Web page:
Roderick glanced curiously about this inner shrine to see wherein lay the terrible magic. Before him was a marble urn containing a parchment scroll, and on the wall opposite the door was a rude painting, drawn on the plastered wall and so brightly colored that even the dust of centuries could not wholly dim the gay reds and yellows and greens. The picture represented a group of strangely dressed horsemen. The steeds upon which they sat were of Arabian breed, small and well formed. Some of the warriors, for such their lances and pennons showed [96] them to be, wore turbans; others were bareheaded, with locks of coarse black hair hanging over their foreheads. All were dressed in skins and presented a strange and warlike appearance.

Puzzled over the meaning of this rude picture Roderick turned to the scroll and read these words: "Unfortunate king, it is an evil hour in which thou hast come. Whenever this room is entered and this scroll read, the people shown in yonder picture shall invade the land and overturn the throne of its kings. The rule of the Goth shall end, and the land and the people shall be degraded by barbarian invaders."

Roderick had read the ancient inscription slowly, spelling out aloud the dim old lettering as he deciphered it. As he finished, the long silent passages gave back the echo, so that the courtiers, who had drawn back in fear when their king entered the magic room, heard it repeated, and the sound of it came with an unearthly force to Roderick: "The rule of the Goth shall end,—the land and the people be degraded by barbarian invaders."

Then King Roderick looked back at the picture, and his eyes were opened to see its meaning. The peoples who had looked strange yet familiar were the Arabs (the turban wearers) and the Moors (the [97] black-haired warriors) who had conquered all Africa and were already gazing longingly across the Straits of Gibraltar into the sunny provinces of Spain. He had broken the spell, and now they would come over. The rash king fled through the empty passages,—his courtiers had already disappeared,—and escaped into the open air where they were waiting in terror. That night an earthquake destroyed the cave palace.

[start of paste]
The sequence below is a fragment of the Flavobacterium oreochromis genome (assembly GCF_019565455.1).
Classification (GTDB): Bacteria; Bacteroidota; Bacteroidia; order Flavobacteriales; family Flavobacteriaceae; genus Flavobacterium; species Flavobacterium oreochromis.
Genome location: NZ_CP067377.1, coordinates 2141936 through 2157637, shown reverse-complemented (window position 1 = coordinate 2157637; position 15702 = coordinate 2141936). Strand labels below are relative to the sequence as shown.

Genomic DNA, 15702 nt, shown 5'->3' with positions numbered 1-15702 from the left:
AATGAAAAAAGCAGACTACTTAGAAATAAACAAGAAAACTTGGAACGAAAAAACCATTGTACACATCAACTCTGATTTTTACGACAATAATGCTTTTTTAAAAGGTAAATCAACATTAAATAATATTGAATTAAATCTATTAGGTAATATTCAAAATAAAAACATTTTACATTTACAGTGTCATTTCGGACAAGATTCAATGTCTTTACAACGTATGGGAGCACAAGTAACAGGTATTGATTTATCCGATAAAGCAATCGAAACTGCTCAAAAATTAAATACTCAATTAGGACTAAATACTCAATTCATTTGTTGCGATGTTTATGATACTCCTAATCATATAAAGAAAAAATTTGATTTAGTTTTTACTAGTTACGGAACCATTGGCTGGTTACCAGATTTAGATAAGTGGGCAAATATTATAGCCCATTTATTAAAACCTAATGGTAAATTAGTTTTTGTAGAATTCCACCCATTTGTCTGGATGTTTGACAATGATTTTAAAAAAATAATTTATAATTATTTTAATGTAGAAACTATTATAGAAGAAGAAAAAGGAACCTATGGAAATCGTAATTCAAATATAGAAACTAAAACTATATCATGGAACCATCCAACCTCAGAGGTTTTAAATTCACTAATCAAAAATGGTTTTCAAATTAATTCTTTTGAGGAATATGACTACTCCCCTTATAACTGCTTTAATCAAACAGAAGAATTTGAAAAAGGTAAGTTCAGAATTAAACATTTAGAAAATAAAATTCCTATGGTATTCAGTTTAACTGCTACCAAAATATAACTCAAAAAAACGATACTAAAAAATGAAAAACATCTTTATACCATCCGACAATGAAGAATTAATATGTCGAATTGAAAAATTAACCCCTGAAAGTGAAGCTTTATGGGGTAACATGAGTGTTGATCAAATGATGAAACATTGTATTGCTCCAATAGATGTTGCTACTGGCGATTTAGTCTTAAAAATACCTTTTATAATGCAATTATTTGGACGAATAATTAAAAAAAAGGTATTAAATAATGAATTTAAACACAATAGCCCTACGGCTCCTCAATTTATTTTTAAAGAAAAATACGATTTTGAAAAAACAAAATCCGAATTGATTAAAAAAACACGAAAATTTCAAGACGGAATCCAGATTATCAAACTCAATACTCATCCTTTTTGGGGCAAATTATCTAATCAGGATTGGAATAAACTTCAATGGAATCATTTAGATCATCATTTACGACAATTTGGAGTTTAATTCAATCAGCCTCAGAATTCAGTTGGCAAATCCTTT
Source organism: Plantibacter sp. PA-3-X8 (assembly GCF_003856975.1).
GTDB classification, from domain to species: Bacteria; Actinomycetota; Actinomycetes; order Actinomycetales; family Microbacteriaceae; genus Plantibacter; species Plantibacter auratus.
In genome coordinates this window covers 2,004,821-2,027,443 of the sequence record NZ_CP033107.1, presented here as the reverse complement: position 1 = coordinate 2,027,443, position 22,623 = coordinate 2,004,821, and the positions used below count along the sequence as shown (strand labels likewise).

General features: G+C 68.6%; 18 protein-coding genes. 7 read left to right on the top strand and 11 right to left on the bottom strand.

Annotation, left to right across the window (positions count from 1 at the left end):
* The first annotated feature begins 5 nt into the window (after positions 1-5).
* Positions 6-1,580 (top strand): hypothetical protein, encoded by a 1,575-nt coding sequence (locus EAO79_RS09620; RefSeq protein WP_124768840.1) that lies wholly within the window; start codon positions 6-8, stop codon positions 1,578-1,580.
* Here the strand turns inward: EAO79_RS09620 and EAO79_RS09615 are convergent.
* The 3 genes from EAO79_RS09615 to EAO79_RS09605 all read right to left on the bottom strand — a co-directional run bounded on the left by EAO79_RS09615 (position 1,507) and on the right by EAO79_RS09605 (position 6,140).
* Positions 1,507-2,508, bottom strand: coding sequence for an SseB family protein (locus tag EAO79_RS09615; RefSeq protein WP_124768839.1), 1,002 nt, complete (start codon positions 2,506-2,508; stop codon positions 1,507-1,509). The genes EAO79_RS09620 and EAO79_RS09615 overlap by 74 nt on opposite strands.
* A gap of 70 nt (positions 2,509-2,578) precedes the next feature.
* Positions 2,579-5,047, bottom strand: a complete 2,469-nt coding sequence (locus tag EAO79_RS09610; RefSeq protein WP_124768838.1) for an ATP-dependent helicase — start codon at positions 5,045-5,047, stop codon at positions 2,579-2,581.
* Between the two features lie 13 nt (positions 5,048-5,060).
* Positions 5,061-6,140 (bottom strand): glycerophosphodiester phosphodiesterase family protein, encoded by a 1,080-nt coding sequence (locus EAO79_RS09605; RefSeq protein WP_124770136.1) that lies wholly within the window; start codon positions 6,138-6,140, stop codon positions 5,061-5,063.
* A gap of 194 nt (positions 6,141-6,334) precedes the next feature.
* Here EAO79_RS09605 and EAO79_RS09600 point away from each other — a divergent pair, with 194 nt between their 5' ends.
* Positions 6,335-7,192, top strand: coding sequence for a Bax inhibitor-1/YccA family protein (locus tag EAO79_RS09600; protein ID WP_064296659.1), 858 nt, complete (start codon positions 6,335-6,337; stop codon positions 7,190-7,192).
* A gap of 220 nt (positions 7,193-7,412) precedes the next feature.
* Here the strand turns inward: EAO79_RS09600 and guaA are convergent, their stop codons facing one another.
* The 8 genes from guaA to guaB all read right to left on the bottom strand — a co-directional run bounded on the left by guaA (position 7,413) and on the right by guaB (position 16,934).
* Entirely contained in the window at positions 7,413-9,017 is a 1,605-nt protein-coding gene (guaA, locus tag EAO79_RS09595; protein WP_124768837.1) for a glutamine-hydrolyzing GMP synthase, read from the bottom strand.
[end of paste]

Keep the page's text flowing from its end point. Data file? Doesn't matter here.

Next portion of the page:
It was a simple magic when it came to the light. The power of fear, which the old king by his words had held away from them for so long, came upon the king and all the people. They had sinned, and their hour had come. There was no hope for them. They were doomed. So Roderick felt in his heart when within a year the hordes of Arabs and Moors—Saracens the people of Europe called them—came over into Spain.

"The Hun," a wise writer has said, "was a more terrible foe than the Saracen. But the Goth conquered him in a generation, almost in a day, when he came to meet him face to face. Against the Mohammedan peoples, the barbaric races of Arabs and Moors, the Teuton had to fight for five hundred years."

The Goth was the first member of the Teutonic family of nations to meet the Saracen, but whereas [98] in the days of Attila, the Goth had been the noblest of the peoples, now he was the weakest, and he went down in defeat before the Eastern races which swarmed into his land.

A traitor Goth gave the Saracens the opportunity to come over into Spain at a time when King Roderick was quelling a disturbance in the north, and they had landed in great numbers and established themselves in his kingdom before he could reach the south. In the state of a Gothic king he had traveled from the north, riding in a chariot of ivory lined with cloth of gold, drawn by three white mules. Pearls, rubies, and other jewels sparkled from the rich silken awning, and the king, when he rode on the battle field of Guadelete, where the two armies were drawn up, was clad in a robe of silk interwoven with strings of pearls, and wore upon his head a crown of gold. Only his yellow hair and his blue eyes would have reminded one that he was of the race of the old barbarian kings who had sent terror into Europe from the north even as the Saracens were bringing it from the far south.